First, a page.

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This past weekend I went to a Getaway House in Ohio to escape for a bit. Not from anything serious—I haven’t traveled on my own in a while and working from home is getting increasingly boring and uninspiring. Following great advice from my therapist, I decided to pack a small bag and drive up north to a large camp filled with tiny, modern cabins.

View from inside of the cabin

Cabin welcome kit placed on the table

I spent two nights in a cabin called 'Joseph'. It was very tiny but perfect for one or two people. It had all of the amenities one would expect from a hotel suite plus a quaint outdoor seating area with a fire pit. Indoors, a large window above the bed took up more than half of the back of the cabin so you could stare into the wilderness while lounging.

It was peaceful.

I spent the first-night journaling, listening to Outlander on audible, and working on my vision board. That’s right: I brought glue, poster board, and a random assortment of magazines and clippings with me so I could manifest this crap out of my life. I felt relaxed and unburdened by the goings-on outside of the campgrounds which was the goal.

The drive here was long but not exhausting. I felt good because I knew my destination would be a memorable one. Even the large number of TRUMP / PENCE signs in rural Ohio didn’t bother me. To each their own.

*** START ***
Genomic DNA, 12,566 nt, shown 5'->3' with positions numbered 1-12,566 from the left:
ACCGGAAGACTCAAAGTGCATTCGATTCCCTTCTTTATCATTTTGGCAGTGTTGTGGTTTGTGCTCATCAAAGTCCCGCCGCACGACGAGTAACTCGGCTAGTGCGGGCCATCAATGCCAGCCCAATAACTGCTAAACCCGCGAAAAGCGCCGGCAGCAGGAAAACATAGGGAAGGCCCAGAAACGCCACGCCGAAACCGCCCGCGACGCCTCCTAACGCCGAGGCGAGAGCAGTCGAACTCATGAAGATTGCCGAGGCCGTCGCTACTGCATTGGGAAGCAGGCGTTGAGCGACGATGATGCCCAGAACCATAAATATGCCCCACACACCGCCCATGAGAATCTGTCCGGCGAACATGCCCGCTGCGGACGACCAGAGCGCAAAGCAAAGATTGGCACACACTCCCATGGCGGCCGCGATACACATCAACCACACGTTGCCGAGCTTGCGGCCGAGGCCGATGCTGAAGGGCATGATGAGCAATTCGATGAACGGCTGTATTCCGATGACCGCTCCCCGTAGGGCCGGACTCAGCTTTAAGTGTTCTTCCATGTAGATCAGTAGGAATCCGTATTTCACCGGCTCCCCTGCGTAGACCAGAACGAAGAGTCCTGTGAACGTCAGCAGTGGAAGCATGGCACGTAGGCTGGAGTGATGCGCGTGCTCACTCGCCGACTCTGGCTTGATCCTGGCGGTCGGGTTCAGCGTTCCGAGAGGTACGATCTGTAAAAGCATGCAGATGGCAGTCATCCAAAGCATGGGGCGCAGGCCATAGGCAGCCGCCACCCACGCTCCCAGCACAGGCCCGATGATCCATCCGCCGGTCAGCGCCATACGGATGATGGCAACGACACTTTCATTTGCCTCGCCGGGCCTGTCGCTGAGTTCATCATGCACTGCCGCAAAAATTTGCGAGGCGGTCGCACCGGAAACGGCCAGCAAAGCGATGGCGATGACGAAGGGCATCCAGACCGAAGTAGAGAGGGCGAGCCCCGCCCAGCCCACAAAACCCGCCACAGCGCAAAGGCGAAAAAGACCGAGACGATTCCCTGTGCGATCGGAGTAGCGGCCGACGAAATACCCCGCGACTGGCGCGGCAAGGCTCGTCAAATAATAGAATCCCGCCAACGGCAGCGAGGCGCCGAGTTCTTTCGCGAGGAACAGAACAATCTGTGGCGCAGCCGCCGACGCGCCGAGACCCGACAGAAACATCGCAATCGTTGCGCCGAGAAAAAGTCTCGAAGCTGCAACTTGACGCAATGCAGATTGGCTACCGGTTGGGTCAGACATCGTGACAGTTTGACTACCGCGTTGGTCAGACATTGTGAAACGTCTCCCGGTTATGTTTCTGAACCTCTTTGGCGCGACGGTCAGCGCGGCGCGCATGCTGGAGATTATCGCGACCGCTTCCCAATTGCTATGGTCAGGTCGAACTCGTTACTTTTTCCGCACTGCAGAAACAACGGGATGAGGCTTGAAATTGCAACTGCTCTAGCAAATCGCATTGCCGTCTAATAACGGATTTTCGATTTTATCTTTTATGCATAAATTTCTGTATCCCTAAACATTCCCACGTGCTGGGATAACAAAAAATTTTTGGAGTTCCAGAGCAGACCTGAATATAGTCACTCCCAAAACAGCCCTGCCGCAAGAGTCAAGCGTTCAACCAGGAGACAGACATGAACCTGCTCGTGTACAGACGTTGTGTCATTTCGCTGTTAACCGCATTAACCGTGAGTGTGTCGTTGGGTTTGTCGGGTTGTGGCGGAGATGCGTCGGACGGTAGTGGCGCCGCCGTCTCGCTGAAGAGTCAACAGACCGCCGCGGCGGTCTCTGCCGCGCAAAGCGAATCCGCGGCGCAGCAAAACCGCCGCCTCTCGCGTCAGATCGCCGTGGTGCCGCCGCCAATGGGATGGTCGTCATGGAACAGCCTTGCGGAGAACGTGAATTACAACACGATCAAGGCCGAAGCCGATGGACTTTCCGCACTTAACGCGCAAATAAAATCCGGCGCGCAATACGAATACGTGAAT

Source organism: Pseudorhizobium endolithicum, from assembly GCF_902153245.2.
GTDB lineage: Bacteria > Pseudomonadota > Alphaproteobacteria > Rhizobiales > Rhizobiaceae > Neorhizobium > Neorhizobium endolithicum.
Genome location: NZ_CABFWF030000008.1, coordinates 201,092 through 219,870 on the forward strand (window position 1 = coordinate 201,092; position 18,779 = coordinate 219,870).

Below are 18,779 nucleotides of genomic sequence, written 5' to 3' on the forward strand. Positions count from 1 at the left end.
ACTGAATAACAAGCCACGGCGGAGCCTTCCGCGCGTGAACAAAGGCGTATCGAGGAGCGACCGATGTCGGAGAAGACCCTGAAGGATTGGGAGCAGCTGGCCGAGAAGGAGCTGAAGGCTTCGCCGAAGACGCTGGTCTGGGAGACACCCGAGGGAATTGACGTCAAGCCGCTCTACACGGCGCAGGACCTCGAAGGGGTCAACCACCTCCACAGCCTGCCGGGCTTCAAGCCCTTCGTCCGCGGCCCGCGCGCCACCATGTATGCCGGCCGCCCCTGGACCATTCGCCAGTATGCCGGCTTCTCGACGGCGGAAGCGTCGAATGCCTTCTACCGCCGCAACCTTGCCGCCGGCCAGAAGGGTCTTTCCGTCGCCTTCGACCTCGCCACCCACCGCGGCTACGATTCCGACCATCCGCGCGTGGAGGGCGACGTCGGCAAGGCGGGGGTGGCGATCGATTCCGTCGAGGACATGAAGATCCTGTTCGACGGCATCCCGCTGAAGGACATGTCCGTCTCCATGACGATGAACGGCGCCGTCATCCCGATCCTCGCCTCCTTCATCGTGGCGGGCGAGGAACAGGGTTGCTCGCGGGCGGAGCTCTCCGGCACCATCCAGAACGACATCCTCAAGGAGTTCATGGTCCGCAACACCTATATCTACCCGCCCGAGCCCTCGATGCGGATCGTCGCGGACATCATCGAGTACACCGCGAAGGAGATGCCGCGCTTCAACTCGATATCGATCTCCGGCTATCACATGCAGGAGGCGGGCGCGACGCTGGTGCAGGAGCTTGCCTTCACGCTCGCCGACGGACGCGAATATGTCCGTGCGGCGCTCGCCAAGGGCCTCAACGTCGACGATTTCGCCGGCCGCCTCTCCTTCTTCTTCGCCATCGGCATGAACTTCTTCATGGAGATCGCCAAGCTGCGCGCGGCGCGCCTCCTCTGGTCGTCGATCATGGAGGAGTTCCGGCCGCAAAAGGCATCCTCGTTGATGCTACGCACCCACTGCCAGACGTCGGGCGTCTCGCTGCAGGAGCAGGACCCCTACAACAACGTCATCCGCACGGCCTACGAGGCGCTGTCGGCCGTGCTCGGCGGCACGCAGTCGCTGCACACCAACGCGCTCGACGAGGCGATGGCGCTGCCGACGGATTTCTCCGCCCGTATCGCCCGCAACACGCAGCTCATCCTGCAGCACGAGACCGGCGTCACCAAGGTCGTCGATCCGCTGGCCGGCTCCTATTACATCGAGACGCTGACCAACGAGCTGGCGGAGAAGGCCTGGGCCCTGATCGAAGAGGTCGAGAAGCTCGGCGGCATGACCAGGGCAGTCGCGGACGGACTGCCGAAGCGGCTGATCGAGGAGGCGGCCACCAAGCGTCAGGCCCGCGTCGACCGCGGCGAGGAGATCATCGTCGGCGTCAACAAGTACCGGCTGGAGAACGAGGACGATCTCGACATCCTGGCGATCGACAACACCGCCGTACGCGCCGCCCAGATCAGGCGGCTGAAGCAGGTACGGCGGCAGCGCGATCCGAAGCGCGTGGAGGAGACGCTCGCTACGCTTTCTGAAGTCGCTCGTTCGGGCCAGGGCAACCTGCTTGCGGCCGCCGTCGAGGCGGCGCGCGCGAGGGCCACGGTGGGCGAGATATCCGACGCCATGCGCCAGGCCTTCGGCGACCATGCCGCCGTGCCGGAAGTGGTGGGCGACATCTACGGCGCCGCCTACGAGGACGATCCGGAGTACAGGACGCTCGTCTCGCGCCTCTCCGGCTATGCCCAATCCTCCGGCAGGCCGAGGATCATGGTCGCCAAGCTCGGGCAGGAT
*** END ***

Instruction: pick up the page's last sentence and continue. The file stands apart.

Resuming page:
Finding my why

Me sitting in front of my cabin

I made this trip without a concrete plan of what I wanted to do. I don’t mean planning which park I would visit or which trail I would walk—I didn’t completely know what to do with the solitude. I know that I needed it so I could think and focus on my desires without the use of technology (something I relied so heavily on), but I didn’t know what I was hoping to get out of the experience.

While searching for my reason, or my ‘why’, I discovered that the simple act of coming out here on my own was the catalyst I needed to push myself out of my comfort zone more. I don’t often go on road trips by myself, usually relying on the footwork of others. But this time I knew I had to do something that was for me and planned by me. My why was finding inspiration or motivation to give myself more life experience.


Like I mentioned earlier, I journaled and worked on my vision board during my getaway. It allowed me to reflect on how I was feeling and what I wanted to do moving forward. It’s hard to do these things when I’m at home because there are so many distractions—errands to run, chores to do, and regular socializing. I journal at home too, but here, I was able to put pen to paper more fluidly and let the thoughts roll out organically. It felt great! As for my vision board, I didn’t take it seriously until I started working on it here. I started noticing a theme in the clippings I glued to the poster board—peace, happiness, and growth.

Why you should get away

Here’s a scenario, you’re young and you have time and have extra spending money. Have you ever wondered what to do with those precious commodities? Don't wonder, just get away. You need it even if you feel like you don’t. We get so swept away in the comings and goings of our busy lives that we forget that as humans it necessary to recharge, reflect, and rebound. Society makes it seem like we always need to be occupied to find success. But you’ll never be successful if you can’t breathe on your own. So book a Getaway, unplug, and vibe out.